My Fellow Zimbabweans;
The past nine months have been momentous.
An uplifting period in the history of the Zimbabwean nation.
Following a mass popular movement that led to the new dispensation, there has been an unprecedented flowering of freedom and democracy in our beloved homeland.
This process culminated in the historic 2018 harmonised elections.
The campaign was hard-fought, competitive and at times heated.
This is at it should be in a deep democracy.
The voting itself was conducted in a peaceful and transparent manner.
On July 30th, we went out in our millions to shape our future.
For this we must be proud. Here was a celebration of Zimbabwean democracy, a festival of unfettered freedom.
With the eyes of the world upon us, we delivered a free, fair and credible election, as we always promised.
Of course, there were some challenges. No democratic process is flawless. Ours was no exception.
But our democratic exercise was open to the world like never before, and our freedom and openness were there for all to see, indeed there for all to see, indeed there to inspire other nations.
What began on the streets last November, ended with the ballot in July.
While the violence of the last few days must be condemned loudly, it is incumbent upon us all to focus on the positive steps our country has made in spite of that tragic setback.
We cannot allow the violent actions of the few to detract from the democratic expression of the many.
I am proud and humbled to have been elected to be your President.
I pledge to be the President of all Zimbabweans.
A President of those that voted for me and those who did not.
For both must be made to belong, and to participate in the national processes.
I will do all that is in my power to live up to the expectations of those who voted for me, and equally, to prove myself to those who did not.
I am grateful for all the support and hard work of my campaign team and of the many volunteers. You worked hard, you worked passionately but peacefully – I salute you all for your efforts.
I would like to commend my fellow candidates on their contribution to the democratic process.
It would not have been a contest without you.
We had our differences, but we jockeyed and debated peacefully, and in good spirit. We have been a credit to our people.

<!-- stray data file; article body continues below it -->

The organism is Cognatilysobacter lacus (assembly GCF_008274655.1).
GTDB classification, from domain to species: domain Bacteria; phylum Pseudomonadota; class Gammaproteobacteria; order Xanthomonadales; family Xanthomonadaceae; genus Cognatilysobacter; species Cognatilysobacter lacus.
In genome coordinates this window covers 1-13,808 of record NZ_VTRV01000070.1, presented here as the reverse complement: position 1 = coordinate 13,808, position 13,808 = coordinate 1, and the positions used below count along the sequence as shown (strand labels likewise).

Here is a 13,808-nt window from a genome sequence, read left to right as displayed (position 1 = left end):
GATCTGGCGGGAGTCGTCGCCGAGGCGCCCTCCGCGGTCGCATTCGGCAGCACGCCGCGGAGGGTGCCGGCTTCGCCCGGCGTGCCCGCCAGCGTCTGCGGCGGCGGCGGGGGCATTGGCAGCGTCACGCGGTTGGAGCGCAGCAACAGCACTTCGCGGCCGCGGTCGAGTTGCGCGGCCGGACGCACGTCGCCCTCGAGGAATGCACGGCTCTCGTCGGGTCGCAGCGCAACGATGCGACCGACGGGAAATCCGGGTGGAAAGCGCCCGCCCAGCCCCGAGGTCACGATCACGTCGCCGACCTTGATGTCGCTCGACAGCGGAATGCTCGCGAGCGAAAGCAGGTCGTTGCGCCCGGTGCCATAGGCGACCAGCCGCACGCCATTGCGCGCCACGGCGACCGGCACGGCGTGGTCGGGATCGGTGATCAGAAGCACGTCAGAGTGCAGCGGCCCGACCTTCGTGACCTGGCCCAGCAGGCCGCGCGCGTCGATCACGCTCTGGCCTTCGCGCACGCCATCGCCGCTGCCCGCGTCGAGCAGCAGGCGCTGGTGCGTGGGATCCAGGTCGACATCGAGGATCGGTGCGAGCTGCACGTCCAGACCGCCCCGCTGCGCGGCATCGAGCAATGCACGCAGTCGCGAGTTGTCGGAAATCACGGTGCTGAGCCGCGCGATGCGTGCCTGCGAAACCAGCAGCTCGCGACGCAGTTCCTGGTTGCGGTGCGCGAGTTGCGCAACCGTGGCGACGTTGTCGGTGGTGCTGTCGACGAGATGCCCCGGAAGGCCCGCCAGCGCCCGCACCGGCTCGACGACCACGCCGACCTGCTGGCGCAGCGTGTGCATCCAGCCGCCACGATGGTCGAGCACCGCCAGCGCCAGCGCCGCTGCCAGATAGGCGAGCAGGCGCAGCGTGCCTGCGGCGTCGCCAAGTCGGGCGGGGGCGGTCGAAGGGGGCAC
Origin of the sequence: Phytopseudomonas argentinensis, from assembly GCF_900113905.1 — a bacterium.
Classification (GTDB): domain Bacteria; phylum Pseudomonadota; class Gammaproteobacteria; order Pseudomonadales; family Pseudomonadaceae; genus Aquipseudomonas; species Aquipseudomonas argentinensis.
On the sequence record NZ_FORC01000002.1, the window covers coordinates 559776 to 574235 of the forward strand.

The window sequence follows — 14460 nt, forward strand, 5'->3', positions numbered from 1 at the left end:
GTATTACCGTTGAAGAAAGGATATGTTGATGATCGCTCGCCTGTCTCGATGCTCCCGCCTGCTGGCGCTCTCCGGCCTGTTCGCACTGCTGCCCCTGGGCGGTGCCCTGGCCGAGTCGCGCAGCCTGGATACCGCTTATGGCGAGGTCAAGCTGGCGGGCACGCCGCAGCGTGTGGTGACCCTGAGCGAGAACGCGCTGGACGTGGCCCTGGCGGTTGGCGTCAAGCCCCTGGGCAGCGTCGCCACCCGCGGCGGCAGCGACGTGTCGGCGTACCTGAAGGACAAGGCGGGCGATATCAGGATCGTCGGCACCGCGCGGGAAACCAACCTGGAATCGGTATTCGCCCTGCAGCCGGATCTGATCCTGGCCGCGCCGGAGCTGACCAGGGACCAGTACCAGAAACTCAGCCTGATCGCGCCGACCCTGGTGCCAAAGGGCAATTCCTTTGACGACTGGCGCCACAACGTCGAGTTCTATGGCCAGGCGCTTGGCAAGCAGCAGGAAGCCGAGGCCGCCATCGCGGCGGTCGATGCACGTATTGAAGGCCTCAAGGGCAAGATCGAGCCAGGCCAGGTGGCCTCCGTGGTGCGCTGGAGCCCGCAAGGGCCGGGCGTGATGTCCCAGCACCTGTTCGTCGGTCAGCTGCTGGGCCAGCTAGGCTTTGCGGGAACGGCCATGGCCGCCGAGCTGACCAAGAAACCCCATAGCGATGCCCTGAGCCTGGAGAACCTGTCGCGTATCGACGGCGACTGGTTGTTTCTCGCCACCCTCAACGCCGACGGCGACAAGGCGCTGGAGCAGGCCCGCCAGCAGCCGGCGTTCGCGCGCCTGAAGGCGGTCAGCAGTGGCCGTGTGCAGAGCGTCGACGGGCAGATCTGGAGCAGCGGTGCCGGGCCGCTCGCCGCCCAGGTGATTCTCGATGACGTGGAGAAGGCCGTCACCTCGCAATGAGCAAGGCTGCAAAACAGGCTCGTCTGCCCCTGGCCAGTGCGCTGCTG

To Nelson Chamisa, I want to say: You now have a crucial role to play in Zimbabwe’s present and unfolding future.
Let us both together call for peace and unity in our land, call for both louder than ever. That is the role of leaders. That is our joint responsibility, even though discharged and fulfilled differently.
To all Zimbabweans, let me say that although we were divided at the polls, we are now united in the aftermath of the democratic process, indeed in our dreams and in our aspirations.
Though some will inevitably be disappointed with the outcome, I urge everyone to be calm and peaceful, and to look forward.
To remember that we are all brothers and sisters, and that this land is all we have.
Now is the time for us to come together as one, to work as one people.
Sharing one dream, one destiny.
Whoever you voted for, now begins a time to forge hands for a better future.
Let us work together and ensure that we realise the bold vision that was articulated in the campaign.
We all want the same thing: to be stronger and to succeed as a nation.
Brothers and sisters,
I have always said that the voice of the people is the voice of God.
Now that the people have spoken, I hear your call.
I pledge to be a listening President, a fair President and a responsible and inclusive leader.
I thank you the people of Zimbabwe for putting your faith in me to lead you for the next five years. I pray that I am worthy of your trust.
The time for politics is behind us. Now is the time for work and progress. A season for greater peace and harmony in our nation.
I thank you.